Professor George Chrystal's close connection with the Royal Society of Edinburgh (RSE) began with his appointment to the chair of Mathematics at the University of Edinburgh and continued throughout the rest of his life. He was asked to address the Society in 1879, the year of his appointment to Edinburgh, then he was elected a Fellow of the Royal Society of Edinburgh at its meeting on Monday, 2nd February 1880. In November of that year he was elected to the Council of the Society for the first of three terms of office: 1880-3; 1884-7; and 1895-1901. On the death of Professor Tait in 1901, Chrystal succeeded him as General Secretary of the RSE. He showed great loyalty to the Society and most of his original contributions to science appear in its publications.
The most important achievement of Chrystal's time as General Secretary was to acquire for the RSE a permanent site for its offices and library at 22-24 George Street, Edinburgh, accommodation it still occupies today although it has recently acquired the adjacent property in addition. The RSE had occupied for eighty years the building in Princess Street known as the Royal Institution, the west wing of which had been planned for the RSE when the building was erected. The RSE had been one of the bodies to propose this building in 1821 and, since the completion of the building, had shared it with the Society of Antiquaries and the Royal Institution for the Encouragement of the Fine Arts. For those familiar with Edinburgh today and interested in identifying the Royal Institution, we should say that it has been named the Royal Scottish Academy since 1911.
By the beginning of the 20th century, the need of more accommodation for the RSE's unique library required some change in accomodation at the Royal Institution. By this stage the RSE were the sole occupants of the Royal Institution, the Society for the Promotion of Fine Arts having ceased to exist and the Society of Antiquaries having left in 1892. In 1903, through the initiative of Sir John Murray, a scheme was proposed to secure the whole of the Royal Institution building for the RSE. The RSE would, under this scheme, have been able to accommodate its valuable library, and it was also intended that other scientific societies share the accommodation. The proposal was therefore one which would give the whole of the Royal Institution building over to scientific use. A representative committee was formed, and the Secretary of State for Scotland approached with the proposal. Mr Graham Murray, later Lord Dunedin, met the deputation, and spoke very sympathetically in favour of the whole idea. In 1906 a Liberal Government was elected and one of its first acts was to introduce the National Galleries of Scotland Bill. The Bill was proposed by Mr John Sinclair, later Lord Pentland, the Secretary for Scotland, and introduced into the House of Commons. The Bill was intended to promote the Arts in Scotland and set up an art gallery, one of the National Galleries of Scotland, in the Royal Institution building. There was no provision in the National Galleries of Scotland Bill to provide accommodation for the RSE. That legislation would be framed with such an obvious omission was probably no surprise to Chrystal who had already shown his opinion of legislators when he wrote earlier:-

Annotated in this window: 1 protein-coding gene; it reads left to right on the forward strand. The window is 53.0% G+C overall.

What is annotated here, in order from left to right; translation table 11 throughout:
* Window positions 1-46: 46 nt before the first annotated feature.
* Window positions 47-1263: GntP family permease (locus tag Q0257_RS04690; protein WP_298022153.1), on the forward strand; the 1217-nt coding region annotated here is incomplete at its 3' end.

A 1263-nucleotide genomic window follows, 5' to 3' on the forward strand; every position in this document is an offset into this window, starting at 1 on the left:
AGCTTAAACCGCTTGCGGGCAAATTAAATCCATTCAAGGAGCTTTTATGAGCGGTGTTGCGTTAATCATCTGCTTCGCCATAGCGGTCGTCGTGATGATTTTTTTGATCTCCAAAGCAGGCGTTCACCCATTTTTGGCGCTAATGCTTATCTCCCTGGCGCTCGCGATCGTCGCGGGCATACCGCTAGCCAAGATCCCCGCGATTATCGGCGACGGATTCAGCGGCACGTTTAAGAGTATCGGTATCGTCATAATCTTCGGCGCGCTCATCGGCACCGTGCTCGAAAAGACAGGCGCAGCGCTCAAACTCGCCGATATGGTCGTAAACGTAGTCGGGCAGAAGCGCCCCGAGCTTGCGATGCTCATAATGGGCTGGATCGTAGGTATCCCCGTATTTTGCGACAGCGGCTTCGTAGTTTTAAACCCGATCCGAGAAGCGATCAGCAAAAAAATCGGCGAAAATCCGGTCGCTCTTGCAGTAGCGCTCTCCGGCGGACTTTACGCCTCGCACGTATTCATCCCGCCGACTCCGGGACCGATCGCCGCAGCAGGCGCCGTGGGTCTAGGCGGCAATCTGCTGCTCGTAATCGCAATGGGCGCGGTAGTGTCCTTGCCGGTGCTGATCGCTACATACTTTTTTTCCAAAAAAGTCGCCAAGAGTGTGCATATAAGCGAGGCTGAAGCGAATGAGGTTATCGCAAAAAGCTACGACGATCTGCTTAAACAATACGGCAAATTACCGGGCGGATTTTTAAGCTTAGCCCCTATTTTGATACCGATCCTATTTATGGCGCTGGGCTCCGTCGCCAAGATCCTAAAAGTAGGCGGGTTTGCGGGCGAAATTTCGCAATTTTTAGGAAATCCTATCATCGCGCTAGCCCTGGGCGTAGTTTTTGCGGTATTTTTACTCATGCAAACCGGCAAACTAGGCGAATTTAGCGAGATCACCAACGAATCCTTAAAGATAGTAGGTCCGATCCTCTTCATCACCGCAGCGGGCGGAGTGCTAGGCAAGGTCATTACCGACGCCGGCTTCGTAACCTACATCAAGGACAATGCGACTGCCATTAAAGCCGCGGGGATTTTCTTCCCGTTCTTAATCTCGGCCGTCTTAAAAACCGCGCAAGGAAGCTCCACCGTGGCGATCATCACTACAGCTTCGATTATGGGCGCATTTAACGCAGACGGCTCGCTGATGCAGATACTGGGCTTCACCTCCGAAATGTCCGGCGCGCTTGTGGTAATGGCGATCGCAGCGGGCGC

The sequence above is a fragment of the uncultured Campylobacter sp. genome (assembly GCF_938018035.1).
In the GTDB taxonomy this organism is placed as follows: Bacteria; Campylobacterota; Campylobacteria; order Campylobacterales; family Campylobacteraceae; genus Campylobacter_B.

We all have a great respect for the integrity of British legislators, whatever doubts may haunt us occasionally as to their capacity in practical affairs. The ignorance of many of them regarding some of the most elementary facts that bear on everyday life is surprising. Scientifically speaking, uneducated themselves, they seem to think that they will catch the echo of the fact or the solution of an arithmetical problem by putting their ears to the sounding-shell of uneducated public opinion.
The Royal Society of Edinburgh now had to fight for recognition that it required accommodation and Chrystal, as its General Secretary, had to organise the Society's case. The Secretary of State for Scotland received a first deputation, which consisted of Fellows of the Society led by its President Lord Kelvin, in Edinburgh. In his reply, while sympathising with the Society's aims, the Secretary of State expressed the opinion that the Society was not supported by members of parliament or other public bodies and, worst of all as far as a politician was concerned:-
... it was not supported by the body of public opinion.
This clearly required Chrystal to set to work to have such support on the side of the RSE before a second deputation was to be received in London on Thursday, 22 November 1906. Chrystal approached Scottish members of parliament from all political parties. He looked for support from the Royal Society of London and wrote to Sir Joseph Larmor on 13 November 1906 :-